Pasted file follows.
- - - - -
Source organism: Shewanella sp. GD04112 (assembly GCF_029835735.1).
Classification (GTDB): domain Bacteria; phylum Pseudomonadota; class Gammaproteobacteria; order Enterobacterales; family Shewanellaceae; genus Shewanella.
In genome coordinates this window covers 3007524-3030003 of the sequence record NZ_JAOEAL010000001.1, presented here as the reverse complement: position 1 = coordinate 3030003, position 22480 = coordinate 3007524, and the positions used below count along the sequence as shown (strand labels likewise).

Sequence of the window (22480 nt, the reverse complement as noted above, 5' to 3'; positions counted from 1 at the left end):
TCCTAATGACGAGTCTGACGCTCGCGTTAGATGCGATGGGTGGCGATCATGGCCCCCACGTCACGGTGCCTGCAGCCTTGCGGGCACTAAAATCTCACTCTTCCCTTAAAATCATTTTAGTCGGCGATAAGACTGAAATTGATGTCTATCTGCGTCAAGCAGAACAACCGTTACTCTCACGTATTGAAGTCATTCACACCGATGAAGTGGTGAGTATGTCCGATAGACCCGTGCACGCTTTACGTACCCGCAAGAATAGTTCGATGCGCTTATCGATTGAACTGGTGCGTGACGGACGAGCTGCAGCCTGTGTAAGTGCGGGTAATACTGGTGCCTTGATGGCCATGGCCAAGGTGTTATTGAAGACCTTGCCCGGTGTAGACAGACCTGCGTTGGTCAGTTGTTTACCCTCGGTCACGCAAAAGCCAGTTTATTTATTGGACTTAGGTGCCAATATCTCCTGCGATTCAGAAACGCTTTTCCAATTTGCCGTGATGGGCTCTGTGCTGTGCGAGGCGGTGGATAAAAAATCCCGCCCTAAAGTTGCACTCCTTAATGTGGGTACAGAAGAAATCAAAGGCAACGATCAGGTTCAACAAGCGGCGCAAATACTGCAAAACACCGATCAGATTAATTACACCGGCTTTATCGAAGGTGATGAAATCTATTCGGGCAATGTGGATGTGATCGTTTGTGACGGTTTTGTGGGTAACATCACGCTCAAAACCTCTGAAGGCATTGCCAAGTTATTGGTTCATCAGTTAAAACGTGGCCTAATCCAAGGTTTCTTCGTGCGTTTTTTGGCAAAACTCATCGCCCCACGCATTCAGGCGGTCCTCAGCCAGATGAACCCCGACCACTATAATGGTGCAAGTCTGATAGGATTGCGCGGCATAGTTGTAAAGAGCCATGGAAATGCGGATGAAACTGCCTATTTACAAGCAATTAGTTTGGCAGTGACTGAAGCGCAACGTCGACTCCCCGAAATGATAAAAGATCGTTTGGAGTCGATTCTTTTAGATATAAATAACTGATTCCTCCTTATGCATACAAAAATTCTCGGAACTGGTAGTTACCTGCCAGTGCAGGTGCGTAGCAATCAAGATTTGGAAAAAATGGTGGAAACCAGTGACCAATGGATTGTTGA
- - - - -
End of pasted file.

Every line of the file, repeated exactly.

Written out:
Source organism: Shewanella sp. GD04112 (assembly GCF_029835735.1).
Classification (GTDB): domain Bacteria; phylum Pseudomonadota; class Gammaproteobacteria; order Enterobacterales; family Shewanellaceae; genus Shewanella.
In genome coordinates this window covers 3007524-3030003 of the sequence record NZ_JAOEAL010000001.1, presented here as the reverse complement: position 1 = coordinate 3030003, position 22480 = coordinate 3007524, and the positions used below count along the sequence as shown (strand labels likewise).

Sequence of the window (22480 nt, the reverse complement as noted above, 5' to 3'; positions counted from 1 at the left end):
TCCTAATGACGAGTCTGACGCTCGCGTTAGATGCGATGGGTGGCGATCATGGCCCCCACGTCACGGTGCCTGCAGCCTTGCGGGCACTAAAATCTCACTCTTCCCTTAAAATCATTTTAGTCGGCGATAAGACTGAAATTGATGTCTATCTGCGTCAAGCAGAACAACCGTTACTCTCACGTATTGAAGTCATTCACACCGATGAAGTGGTGAGTATGTCCGATAGACCCGTGCACGCTTTACGTACCCGCAAGAATAGTTCGATGCGCTTATCGATTGAACTGGTGCGTGACGGACGAGCTGCAGCCTGTGTAAGTGCGGGTAATACTGGTGCCTTGATGGCCATGGCCAAGGTGTTATTGAAGACCTTGCCCGGTGTAGACAGACCTGCGTTGGTCAGTTGTTTACCCTCGGTCACGCAAAAGCCAGTTTATTTATTGGACTTAGGTGCCAATATCTCCTGCGATTCAGAAACGCTTTTCCAATTTGCCGTGATGGGCTCTGTGCTGTGCGAGGCGGTGGATAAAAAATCCCGCCCTAAAGTTGCACTCCTTAATGTGGGTACAGAAGAAATCAAAGGCAACGATCAGGTTCAACAAGCGGCGCAAATACTGCAAAACACCGATCAGATTAATTACACCGGCTTTATCGAAGGTGATGAAATCTATTCGGGCAATGTGGATGTGATCGTTTGTGACGGTTTTGTGGGTAACATCACGCTCAAAACCTCTGAAGGCATTGCCAAGTTATTGGTTCATCAGTTAAAACGTGGCCTAATCCAAGGTTTCTTCGTGCGTTTTTTGGCAAAACTCATCGCCCCACGCATTCAGGCGGTCCTCAGCCAGATGAACCCCGACCACTATAATGGTGCAAGTCTGATAGGATTGCGCGGCATAGTTGTAAAGAGCCATGGAAATGCGGATGAAACTGCCTATTTACAAGCAATTAGTTTGGCAGTGACTGAAGCGCAACGTCGACTCCCCGAAATGATAAAAGATCGTTTGGAGTCGATTCTTTTAGATATAAATAACTGATTCCTCCTTATGCATACAAAAATTCTCGGAACTGGTAGTTACCTGCCAGTGCAGGTGCGTAGCAATCAAGATTTGGAAAAAATGGTGGAAACCAGTGACCAATGGATTGTTGA